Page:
“I was particularly impressed with the children’s ability to reflect after each session and to explain how their attitudes and ideas had changed in the space of a day. All my children benefitted from this experience and I hope the values that we shared will stay with them as they move up through the school”
Queenborough School & Nursery and St. Peter’s Catholic School
The ‘Linking Schools Network’, in which we partook, was a thoroughly rewarding experience for all children and staff involved. Coincidentally, the teacher I was linked with was actually somebody I trained with at University. Geographically, our schools are quite close to one another and our intake of children are very similar. Working with a class in the same year group at another setting, allowed us to have a look at each other’s settings as well as sharing this experience. The training session provided us with lots of practical ideas that we could consider using. However, by far the most beneficial part of this was the opportunity to have some planning time together discussing the project.
Practically, meeting at a neutral venue was not possible and so we completed a visit with the children to each other’s school, having also completed a ‘teacher swap’ for the afternoon. This initial contact was a nice introduction to each other’s classes, and upon completing work, allowed them to identify similarities and differences with their linking partner. During our sessions, we were lucky enough to have the support of Gillie for the duration of the days and we worked on lots of different things. At Queenborough, we are very passionate about the arts and so did some drama and musical theatre with St Peter’s (which was a new experience for them). We also completed lots of other work, had some time to socialise outside of the classroom and try some of the activities from the training sessions. During the return session, the children I feel were much more comfortable and less anxious and this in turn led to an even more productive day, completing lots of different tasks requiring collaboration with their linking partners.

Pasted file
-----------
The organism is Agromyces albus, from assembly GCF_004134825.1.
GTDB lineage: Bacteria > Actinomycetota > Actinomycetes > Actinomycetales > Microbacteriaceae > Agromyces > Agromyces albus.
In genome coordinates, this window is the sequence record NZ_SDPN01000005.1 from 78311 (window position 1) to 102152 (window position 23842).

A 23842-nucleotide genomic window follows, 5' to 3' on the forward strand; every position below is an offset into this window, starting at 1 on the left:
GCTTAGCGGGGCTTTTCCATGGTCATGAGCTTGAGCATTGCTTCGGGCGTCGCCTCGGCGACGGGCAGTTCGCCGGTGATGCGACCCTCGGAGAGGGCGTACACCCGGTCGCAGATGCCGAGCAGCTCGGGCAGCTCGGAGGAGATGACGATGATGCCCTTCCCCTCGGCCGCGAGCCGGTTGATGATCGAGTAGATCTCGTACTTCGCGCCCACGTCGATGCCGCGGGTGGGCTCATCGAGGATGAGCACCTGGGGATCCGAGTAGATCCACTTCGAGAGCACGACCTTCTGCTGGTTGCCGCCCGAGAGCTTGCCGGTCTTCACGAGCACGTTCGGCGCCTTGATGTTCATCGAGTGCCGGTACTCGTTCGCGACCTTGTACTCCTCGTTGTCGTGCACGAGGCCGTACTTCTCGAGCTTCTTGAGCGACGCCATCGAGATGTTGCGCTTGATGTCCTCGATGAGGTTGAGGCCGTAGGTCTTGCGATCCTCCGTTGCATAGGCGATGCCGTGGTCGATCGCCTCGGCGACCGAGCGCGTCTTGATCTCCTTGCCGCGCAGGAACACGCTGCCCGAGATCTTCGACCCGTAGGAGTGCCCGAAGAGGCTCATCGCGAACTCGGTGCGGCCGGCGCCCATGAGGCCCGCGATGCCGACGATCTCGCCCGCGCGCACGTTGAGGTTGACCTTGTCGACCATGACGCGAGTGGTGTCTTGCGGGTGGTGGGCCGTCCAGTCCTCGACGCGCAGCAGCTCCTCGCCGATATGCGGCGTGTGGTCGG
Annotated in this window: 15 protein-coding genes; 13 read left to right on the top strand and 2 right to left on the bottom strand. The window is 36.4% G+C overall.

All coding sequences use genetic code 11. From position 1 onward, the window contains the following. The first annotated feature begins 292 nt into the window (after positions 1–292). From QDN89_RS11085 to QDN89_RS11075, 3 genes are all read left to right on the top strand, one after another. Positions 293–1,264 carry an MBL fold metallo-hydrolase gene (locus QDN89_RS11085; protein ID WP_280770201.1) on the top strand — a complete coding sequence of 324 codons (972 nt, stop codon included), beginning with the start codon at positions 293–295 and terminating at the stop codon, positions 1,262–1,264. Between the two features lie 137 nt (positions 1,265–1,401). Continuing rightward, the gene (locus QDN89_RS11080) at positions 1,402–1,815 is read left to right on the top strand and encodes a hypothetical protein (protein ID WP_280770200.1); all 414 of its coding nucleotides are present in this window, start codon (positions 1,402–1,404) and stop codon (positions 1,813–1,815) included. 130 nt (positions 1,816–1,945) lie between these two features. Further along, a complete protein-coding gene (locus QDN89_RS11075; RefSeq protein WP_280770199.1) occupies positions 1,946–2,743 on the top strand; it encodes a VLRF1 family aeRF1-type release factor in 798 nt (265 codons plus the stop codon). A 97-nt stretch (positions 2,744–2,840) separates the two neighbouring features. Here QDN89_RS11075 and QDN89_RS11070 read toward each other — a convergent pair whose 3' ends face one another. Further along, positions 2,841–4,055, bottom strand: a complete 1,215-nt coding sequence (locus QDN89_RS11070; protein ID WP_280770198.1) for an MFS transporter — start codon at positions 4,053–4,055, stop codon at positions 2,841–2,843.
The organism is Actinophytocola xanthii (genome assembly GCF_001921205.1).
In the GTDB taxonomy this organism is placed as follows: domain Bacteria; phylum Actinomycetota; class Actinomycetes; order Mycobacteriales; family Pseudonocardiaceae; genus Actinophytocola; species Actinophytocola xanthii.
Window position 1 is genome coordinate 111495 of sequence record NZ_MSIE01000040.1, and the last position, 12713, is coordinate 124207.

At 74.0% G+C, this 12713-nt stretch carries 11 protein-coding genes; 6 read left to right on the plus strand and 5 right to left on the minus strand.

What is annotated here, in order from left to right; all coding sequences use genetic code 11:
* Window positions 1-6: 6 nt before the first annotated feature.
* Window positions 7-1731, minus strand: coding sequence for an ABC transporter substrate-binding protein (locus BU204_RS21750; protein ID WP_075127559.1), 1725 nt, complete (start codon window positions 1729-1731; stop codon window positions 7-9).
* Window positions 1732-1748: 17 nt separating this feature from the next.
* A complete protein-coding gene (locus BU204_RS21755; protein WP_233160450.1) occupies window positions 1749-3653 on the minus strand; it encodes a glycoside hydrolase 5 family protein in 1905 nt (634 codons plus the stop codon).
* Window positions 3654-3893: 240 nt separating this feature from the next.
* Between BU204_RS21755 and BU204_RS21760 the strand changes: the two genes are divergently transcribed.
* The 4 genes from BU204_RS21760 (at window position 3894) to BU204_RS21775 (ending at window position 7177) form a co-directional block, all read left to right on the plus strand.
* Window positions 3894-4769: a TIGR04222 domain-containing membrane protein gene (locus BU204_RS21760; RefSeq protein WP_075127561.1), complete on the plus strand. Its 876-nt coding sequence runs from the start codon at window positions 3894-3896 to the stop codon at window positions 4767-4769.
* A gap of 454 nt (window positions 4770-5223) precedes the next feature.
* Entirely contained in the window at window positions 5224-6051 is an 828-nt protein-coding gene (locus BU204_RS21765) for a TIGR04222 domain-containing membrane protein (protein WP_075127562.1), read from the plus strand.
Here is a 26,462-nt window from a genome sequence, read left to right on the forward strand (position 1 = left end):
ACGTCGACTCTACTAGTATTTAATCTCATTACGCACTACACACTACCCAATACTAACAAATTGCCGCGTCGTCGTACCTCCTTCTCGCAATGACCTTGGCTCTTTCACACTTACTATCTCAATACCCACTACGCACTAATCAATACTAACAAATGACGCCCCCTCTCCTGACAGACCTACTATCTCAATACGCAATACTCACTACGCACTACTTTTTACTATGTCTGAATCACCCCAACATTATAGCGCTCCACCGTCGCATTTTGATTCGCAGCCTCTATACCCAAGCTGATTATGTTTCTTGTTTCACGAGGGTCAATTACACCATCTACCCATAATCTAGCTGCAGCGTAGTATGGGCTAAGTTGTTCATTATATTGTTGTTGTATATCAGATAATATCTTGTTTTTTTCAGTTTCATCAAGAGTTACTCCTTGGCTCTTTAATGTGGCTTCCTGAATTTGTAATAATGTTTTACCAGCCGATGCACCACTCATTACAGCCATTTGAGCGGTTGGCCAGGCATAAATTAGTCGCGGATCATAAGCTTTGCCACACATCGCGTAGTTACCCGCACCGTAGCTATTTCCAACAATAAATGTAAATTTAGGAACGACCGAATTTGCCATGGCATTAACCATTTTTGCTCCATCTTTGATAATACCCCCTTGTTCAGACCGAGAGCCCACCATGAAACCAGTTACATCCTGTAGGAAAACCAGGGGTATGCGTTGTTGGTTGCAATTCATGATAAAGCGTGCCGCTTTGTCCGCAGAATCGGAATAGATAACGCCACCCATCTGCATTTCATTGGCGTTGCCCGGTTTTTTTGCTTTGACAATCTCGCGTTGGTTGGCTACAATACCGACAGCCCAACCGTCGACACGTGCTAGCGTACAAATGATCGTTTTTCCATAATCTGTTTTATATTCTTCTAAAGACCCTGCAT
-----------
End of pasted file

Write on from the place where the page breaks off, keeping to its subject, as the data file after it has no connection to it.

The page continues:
Snodland and St Georges Church of England Primary Schools
“The Schools Linking Programme has provided the children in my class with brilliant opportunities. The children have been encouraged to step outside of their comfort zones and have all grown in confidence as a result of this. The children enjoyed all three occasions when they met with the other school. Whilst most children were a little nervous to meet new people, especially as they were the year above them, each meeting had great outcomes with almost all children feeling that they had made new friends.
To begin with, it was a great idea for just the teachers to swap. This gave the children an opportunity to learn more about the other class and ease any nerves. The neutral venue visit enabled the children to get to know each other briefly. Initially, the children seemed to gravitate towards their own class, but gradually they began to feel more and more comfortable with each other. Each time we met up with the other class again, some children went straight back to their new friends and others were keen to get to know a wider range of people.
This experience has been fantastic for me to be able to see my class in a different environment with children they are unfamiliar with, with some surprising observations and outcomes. As a result of this, I have been able to support some children socially, which is unlikely to have been possible had we not participated in this programme. As a class, we were lucky that our school has access to minibuses and are generally able to
travel easily, however the other school did not. Therefore, we travelled to their area twice. Whilst this was not an issue for us, it could cause other schools problems if they do not have the appropriate transport available to them. I have thoroughly enjoyed participating in these activities with my class and would be keen to link with another school in future.”
With many thanks to all of the teachers from these linking schools, for sharing their linking experiences with us.
Gillie Heath, Inclusion Support Service, Kent Gillie.firstname.lastname@example.org